Memory & Cognition

, Volume 28, Issue 6, pp 939–948

“Aha” effects in the generation of pictures

  • Theodore W. Wills
  • Sal A. Soraci
  • Richard A. Chechile
  • And Holly A. Taylor
Article

Abstract

An “aha” effect in memory was first reported by Auble, Franks, and Soraci (1979). They demonstrated that recall was greater for sentences that were initially incomprehensible but which were eventually comprehended, as compared with sentences that were understood from the outset. The present studies extend this “aha” effect to memory for pictorial stimuli. In Experiment 1, a recall advantage for pictures encoded by connecting the dots as compared with those encoded by tracing or visual scanning occurred only in the absence of foreknowledge of the picture (i.e., an “aha” effect). In Experiment 2, we replicated this finding and obtained evidence that conceptually based, verbal foreknowledge does not function in a similar manner as does pictorial foreknowledge in suppressing the “aha” recall advantage. These results place important constraints on previous research on generation effects for visual stimuli and attest to the cross-modal generalizability of the “aha” effect.

References

  1. Auble, P. M., Franks, J. J., &Soraci, S. A. J. (1979). Effort toward comprehension: Elaboration or “aha!”?Memory & Cognition,7, 426–434.CrossRefGoogle Scholar
  2. Bruner, J. C., &Potter, M. C. (1964). Interference in visual recognition.Science,144, 424–425.CrossRefPubMedGoogle Scholar
  3. Engelkamp, J., Zimmer, H. D., Mohr, G., &Sellen, O. (1994). Memory of self-performed tasks: Self-performing during recognition.Memory & Cognition,22, 34–39.Google Scholar
  4. Glisky, E. L., &Rabinowitz, J. C. (1985). Enhancing the generation effect through repetition of operations.Journal of Experimental Psychology: Learning, Memory, & Cognition,11, 193–205.CrossRefGoogle Scholar
  5. Graf, P. (1982). The memorial consequences of generation and transformation.Journal of Verbal Learning & Verbal Behavior,21, 539–548.CrossRefGoogle Scholar
  6. Jacoby, L. M. (1978). On interpreting the effects of repetition: Solving a problem versus remembering a solution.Journal of Verbal Learning & Verbal Behavior,17, 649–667.CrossRefGoogle Scholar
  7. Johns, E. J., &Swanson, L. G. (1988). The generation effect with nonwords.Journal of Experimental Psychology: Learning, Memory, & Cognition,14, 180–190.CrossRefGoogle Scholar
  8. McDaniel, M. A., Waddill, P. J., &Einstein, G. O. (1988). A contextual account of the generation effect: A three-factor theory.Journal of Memory & Language,27, 521–536.CrossRefGoogle Scholar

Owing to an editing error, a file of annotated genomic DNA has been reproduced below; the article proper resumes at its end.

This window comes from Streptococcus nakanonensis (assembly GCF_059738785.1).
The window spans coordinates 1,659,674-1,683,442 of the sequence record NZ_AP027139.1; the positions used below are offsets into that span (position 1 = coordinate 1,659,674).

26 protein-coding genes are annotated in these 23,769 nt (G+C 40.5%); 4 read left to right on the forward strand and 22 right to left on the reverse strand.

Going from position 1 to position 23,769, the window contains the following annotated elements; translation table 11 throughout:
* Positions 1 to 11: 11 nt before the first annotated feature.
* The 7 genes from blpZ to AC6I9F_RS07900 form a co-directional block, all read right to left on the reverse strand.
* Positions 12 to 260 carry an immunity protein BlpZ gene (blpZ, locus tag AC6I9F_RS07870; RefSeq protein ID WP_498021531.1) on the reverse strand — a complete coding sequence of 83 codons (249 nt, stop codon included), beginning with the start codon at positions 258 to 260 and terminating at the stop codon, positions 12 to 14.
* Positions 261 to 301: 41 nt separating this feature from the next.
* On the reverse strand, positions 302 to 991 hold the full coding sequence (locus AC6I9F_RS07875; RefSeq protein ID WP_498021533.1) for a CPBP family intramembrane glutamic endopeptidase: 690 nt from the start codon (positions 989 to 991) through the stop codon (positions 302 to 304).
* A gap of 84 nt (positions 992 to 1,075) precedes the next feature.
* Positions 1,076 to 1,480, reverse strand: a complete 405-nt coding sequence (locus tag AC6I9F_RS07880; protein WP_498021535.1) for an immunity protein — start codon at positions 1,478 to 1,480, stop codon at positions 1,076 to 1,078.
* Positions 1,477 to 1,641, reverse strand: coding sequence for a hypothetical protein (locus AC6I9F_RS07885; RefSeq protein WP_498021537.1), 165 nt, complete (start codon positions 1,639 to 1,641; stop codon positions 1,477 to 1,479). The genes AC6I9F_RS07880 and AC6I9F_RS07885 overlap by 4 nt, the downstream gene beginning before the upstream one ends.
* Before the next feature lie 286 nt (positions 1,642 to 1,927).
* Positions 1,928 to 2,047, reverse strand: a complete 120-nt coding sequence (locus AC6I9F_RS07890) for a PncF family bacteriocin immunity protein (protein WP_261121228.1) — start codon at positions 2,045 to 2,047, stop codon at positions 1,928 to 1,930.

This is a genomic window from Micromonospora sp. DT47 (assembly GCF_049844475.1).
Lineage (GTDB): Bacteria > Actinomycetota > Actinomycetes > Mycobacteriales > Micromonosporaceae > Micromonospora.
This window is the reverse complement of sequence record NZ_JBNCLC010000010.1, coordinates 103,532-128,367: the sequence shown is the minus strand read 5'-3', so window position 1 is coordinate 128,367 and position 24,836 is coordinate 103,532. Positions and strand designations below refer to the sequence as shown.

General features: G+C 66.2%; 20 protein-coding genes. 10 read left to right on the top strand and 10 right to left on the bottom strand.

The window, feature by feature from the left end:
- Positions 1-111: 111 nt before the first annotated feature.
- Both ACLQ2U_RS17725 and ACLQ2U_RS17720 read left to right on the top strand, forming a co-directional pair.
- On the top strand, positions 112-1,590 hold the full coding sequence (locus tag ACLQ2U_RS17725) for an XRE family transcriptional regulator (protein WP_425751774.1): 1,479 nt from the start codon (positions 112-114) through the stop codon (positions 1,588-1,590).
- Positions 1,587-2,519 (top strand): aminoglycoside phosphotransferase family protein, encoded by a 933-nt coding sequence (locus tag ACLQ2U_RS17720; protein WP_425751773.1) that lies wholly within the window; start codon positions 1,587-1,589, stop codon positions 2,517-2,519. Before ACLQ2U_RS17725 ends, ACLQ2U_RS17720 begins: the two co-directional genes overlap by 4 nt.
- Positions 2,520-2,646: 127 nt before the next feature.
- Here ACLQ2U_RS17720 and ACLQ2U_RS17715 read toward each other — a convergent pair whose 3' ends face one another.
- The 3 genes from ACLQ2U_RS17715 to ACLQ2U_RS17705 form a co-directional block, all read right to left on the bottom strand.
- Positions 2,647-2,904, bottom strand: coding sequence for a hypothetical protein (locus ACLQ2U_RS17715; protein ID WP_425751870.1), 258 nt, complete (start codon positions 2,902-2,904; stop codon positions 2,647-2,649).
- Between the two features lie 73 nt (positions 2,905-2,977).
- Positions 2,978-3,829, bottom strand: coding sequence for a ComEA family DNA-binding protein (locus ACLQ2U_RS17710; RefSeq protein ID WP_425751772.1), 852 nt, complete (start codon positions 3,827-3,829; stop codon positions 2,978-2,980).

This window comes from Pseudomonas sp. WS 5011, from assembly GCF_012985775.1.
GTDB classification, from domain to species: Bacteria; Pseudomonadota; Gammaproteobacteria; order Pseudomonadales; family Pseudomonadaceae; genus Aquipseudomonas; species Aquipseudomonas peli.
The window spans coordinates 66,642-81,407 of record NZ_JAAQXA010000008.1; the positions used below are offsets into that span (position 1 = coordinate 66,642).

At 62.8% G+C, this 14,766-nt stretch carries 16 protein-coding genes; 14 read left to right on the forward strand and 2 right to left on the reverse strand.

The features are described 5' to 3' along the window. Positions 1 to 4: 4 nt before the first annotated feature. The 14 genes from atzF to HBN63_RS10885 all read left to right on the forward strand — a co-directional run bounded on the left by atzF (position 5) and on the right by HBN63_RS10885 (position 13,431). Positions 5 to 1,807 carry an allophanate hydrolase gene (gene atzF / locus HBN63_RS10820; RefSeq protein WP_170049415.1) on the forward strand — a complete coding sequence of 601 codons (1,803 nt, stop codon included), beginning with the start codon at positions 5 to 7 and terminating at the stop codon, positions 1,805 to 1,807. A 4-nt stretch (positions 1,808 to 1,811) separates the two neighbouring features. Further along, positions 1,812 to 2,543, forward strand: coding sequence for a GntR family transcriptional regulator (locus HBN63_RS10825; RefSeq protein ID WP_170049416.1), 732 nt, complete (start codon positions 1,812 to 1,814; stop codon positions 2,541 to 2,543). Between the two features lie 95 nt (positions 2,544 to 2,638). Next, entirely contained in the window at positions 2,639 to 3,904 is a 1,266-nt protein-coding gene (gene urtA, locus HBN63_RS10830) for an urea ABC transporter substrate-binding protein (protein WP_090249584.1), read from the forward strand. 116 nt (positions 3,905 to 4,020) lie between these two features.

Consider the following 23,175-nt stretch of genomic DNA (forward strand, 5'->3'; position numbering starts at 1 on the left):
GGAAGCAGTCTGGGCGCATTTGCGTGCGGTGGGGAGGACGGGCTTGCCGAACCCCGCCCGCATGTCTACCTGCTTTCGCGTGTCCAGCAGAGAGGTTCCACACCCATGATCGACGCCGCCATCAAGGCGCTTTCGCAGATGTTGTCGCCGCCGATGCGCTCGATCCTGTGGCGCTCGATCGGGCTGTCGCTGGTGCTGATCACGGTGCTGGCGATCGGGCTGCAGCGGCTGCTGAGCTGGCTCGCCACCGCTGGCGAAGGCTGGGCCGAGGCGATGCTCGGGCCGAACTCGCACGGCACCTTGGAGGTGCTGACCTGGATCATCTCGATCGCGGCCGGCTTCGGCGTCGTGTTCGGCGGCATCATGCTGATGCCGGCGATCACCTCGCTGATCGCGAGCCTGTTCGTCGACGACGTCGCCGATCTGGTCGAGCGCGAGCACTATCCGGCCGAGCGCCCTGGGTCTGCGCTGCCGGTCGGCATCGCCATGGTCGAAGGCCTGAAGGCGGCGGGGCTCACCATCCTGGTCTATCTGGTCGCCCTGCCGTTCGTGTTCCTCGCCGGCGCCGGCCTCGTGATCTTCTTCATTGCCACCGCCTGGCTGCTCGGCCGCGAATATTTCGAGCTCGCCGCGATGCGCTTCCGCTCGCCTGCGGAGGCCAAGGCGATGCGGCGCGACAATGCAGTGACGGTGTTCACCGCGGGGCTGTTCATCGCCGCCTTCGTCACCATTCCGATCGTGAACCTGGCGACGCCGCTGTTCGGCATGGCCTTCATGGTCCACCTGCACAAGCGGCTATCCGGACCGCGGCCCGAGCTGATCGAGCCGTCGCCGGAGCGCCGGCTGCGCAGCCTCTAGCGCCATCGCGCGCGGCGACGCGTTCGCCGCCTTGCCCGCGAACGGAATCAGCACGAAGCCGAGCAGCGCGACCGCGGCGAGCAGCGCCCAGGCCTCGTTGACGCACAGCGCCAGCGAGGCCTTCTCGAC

9. McElroy, L. A. (1987). The generation effect with homographs: Evidence for postgeneration processing.Memory & Cognition,15, 148–153.CrossRefGoogle Scholar
  10. McNamara, D. S., &Healy, A. F. (1995). A procedural explanation of the generation effect: The use of an operand retrieval strategy for multiplication and addition problems.Journal of Memory & Language,34, 399–416.CrossRefGoogle Scholar
  11. Morris, C. D., Bransford, J. D., &Franks, J. J. (1977). Levels of processing versus transfer appropriate processing.Journal of Verbal Learning & Verbal Behavior,16, 519–533.CrossRefGoogle Scholar
  12. Peynircioĝlu, Z. F. (1989). The generation effect with pictures and nonsense figures.Acta Psychologica,70, 153–160.CrossRefGoogle Scholar
  13. Roenker, D. L., Wenger, S. K., Thompson, C. P., &Watkins, B. (1978). Depth of processing: When the principal of congruity fails.Memory & Cognition,6, 288–295.CrossRefGoogle Scholar
  14. Slamecka, N. J., &Graf, P. (1978). The generation effect: Delineation of a phenomenon.Journal of Experimental Psychology: Human Learning & Memory,4, 592–604.CrossRefGoogle Scholar
  15. Smith, R. W., &Healy, A. F. (1998). The time-course of the generation effect.Memory & Cognition,26, 135–142.Google Scholar
  16. Soraci, S. A., Carlin, M. T., Chechile, R. A., Franks, J. J., Wills, T., &Watanabe, T. (1999). Encoding variability and cuing in generative processing.Journal of Memory & Language,41, 541–559.CrossRefGoogle Scholar
  17. Soraci, S. A., Franks, J. J., Bransford, J. D., Chechile, R. A., Belli, R. F., Carr, M., &Carlin, M. (1994). Incongruous item generation effects: A multiple-cue perspective.Journal of Experimental Psychology: Learning, Memory, & Cognition,20, 67–78.CrossRefGoogle Scholar

Copyright information

© Psychonomic Society, Inc. 2000

Authors and Affiliations

  • Theodore W. Wills
    • 1
  • Sal A. Soraci
    • 1
  • Richard A. Chechile
    • 1
  • And Holly A. Taylor
    • 1
  1. 1.Department of PsychologyTufts UniversityMedford

Personalised recommendations